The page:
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Finish Carpenter
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Discussion Starter · #1 ·
Question.

Why are commercial buildings so poorly insulated? The walls never seem to have anything and the ceilings don't either. Every time I stick my head above a drop ceiling I see right to metal roof deck...sometimes I can even see light coming in at places. Why are these large buildings designed this way? Doesn't this make heating and cooling absurd and more then just recklessly wasteful? We keep slamming residential homes with more and more energy codes but ignore commercial buildings?
 

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I've wondered the same thing.
 

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The general reason is that commercial building energy loads are assumed to be internally-dominated, while residential building loads are assumed to be envelope-dominated. There are two reasons for this:
1) Residential buildings usually have a higher surface area/volume ratio, so the surface becomes a more important factor.
2) Insulation is a lot more pragmatic for keeping heat in than keeping cold in (although it can obviously do both). Commercial buildings generally have a lot of heat-generating equipment, e.g. computers, so keeping the heat in isn't as desirable as in residential settings.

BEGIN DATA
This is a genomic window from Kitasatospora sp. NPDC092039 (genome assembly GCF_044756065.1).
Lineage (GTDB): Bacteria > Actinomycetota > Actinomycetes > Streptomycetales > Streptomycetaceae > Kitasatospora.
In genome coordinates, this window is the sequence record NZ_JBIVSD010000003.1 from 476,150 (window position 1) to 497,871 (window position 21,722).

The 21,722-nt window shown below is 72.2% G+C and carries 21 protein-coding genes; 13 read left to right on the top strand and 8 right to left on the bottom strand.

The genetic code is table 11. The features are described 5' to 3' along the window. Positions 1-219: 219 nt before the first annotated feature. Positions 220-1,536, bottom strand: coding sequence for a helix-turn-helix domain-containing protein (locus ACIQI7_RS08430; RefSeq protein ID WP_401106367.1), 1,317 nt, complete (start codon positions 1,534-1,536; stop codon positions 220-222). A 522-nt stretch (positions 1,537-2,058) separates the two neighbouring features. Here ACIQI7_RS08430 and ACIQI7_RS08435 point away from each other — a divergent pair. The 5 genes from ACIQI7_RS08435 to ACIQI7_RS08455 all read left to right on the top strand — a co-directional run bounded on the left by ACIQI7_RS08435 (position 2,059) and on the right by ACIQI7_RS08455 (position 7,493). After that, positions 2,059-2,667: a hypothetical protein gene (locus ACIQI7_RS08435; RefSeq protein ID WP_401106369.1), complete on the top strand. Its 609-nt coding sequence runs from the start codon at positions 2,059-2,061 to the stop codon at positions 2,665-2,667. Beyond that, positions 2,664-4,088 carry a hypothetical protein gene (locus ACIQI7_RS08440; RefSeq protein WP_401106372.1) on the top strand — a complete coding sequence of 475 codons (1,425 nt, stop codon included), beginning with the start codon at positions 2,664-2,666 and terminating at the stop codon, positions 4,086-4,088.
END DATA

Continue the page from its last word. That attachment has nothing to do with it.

It may also just be that there's more pressure for lenient codes coming from businesses than from individual homeowners, although I don't know much about that.

Disclaimer: I'm an academic
 

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You have to insulate them if they're conditioned (habitable) space in California. Lots of time the insulation envelope will be at the drop ceiling, sitting on top of the acoustical tile.
 

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These type of buildings are built as cheap as possible and rented for as much as possible. Typically the tenant is responsible for their own utilities. Its a win-win for the developer. Your average renter generally don't even think about utilities. Besides its a business deduction.
 

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Finish Carpenter
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Discussion Starter · #7 ·
These type of buildings are built as cheap as possible and rented for as much as possible. Typically the tenant is responsible for their own utilities. Its a win-win for the developer. Your average renter generally don't even think about utilities. Besides its a business deduction.
Think about all the wasted energy...it HAS to exceed the amounts in residential building. Everytime its too hot or too cold the utility companies start saying people in home need to turn their thermostats up or down to save energy....why not just make this large POS building be more on par and I bet most of this problem
goes away for a while.

I don't think it is a win/win, it is short sighted and stupid.
 
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